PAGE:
Do you often find that you have no appetite for breakfast?If so, might your lack of hunger be caused by the fact that you eat over fifty percent of your daily calories after dinner? Finally, do you regularly wake up at least once a night to raid the kitchen for high-carb snacks?
Answering “yes” doesn’t mean that you lack self-control. What it does mean is that you may very well be suffering from Night Eating Syndrome, or NES for short.
Although scientists have known about NES since the 1950s, it’s still not clear what causes this strange disorder. Researchers believe that three hormones play significant roles. Studies have shown that people with NES tend to have low levels of melatonin, a hormone that helps you fall and stay asleep. NES sufferers are also known to have low amounts of the hormone leptin, which suppresses appetite. High levels of the hormone cortisol, meanwhile, which causes stress, are thought to help drive individuals with NES to eat after dark as a way of calming their nerves.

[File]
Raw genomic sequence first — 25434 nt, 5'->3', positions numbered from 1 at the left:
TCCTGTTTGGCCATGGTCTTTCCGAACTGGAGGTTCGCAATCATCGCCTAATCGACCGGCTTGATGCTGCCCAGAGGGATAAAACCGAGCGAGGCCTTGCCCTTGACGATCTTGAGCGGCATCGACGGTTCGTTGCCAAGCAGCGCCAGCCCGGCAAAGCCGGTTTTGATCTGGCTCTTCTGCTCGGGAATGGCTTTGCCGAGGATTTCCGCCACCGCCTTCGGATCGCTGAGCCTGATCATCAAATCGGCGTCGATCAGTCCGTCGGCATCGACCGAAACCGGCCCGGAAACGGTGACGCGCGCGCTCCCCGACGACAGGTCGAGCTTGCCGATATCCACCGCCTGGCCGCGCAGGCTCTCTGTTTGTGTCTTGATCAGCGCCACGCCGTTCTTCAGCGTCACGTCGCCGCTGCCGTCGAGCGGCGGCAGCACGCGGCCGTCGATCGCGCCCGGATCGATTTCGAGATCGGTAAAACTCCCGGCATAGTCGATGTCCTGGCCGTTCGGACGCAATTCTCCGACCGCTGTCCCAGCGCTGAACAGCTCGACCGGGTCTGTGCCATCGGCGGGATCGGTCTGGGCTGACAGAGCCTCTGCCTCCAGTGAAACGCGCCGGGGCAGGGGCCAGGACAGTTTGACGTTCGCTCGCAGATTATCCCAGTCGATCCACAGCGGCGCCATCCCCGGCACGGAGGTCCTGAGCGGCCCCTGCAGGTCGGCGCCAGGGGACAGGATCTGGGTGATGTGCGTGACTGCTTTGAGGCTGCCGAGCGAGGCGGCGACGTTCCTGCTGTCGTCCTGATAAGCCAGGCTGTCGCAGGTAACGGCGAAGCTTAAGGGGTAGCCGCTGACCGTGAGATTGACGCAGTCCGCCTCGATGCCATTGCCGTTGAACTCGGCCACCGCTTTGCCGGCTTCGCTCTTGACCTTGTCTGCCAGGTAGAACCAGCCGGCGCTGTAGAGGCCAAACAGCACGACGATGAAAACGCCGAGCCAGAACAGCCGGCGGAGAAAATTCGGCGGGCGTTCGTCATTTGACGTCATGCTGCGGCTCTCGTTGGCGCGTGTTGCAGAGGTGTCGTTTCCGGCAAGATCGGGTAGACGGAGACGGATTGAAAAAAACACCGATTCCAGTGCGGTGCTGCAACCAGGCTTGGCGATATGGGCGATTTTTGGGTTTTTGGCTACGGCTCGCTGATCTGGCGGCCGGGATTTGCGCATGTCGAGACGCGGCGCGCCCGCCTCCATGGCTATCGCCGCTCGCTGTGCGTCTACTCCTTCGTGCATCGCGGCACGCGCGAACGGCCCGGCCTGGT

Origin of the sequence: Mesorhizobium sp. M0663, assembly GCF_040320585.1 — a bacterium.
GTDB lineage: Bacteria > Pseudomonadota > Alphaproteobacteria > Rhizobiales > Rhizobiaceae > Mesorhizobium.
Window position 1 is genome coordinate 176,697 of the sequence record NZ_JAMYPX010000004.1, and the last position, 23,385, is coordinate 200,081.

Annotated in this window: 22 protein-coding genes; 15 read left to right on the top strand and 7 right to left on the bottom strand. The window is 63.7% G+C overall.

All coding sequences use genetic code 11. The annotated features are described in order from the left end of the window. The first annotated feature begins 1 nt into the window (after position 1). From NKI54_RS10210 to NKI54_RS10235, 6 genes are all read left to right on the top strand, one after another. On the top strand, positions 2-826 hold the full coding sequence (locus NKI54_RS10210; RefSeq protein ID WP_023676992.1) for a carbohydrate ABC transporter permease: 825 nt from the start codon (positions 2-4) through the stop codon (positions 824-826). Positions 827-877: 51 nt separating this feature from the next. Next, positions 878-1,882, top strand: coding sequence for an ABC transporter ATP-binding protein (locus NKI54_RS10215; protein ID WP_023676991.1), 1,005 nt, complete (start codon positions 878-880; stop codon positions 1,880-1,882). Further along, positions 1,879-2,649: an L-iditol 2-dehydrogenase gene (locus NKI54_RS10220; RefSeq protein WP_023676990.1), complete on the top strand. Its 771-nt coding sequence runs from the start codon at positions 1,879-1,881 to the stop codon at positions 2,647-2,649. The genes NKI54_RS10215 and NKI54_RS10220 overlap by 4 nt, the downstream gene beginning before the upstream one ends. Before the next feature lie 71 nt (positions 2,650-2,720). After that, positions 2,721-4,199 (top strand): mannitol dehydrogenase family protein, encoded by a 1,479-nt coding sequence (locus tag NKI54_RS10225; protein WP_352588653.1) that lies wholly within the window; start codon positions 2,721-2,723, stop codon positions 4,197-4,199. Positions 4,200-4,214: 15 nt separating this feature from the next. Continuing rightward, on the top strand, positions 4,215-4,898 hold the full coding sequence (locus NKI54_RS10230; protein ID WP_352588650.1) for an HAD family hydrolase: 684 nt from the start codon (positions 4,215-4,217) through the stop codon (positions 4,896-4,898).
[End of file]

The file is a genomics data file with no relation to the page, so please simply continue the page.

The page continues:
Currently there’s no established treatment for NES. Doctors have had some success with anti-depressants, which they think work by replacing carbohydrate-filled snacks as a means to calm frayed nerves. But there are no long-term studies to back this up.
If you suspect that you may have NES, consult a doctor or nutritionist.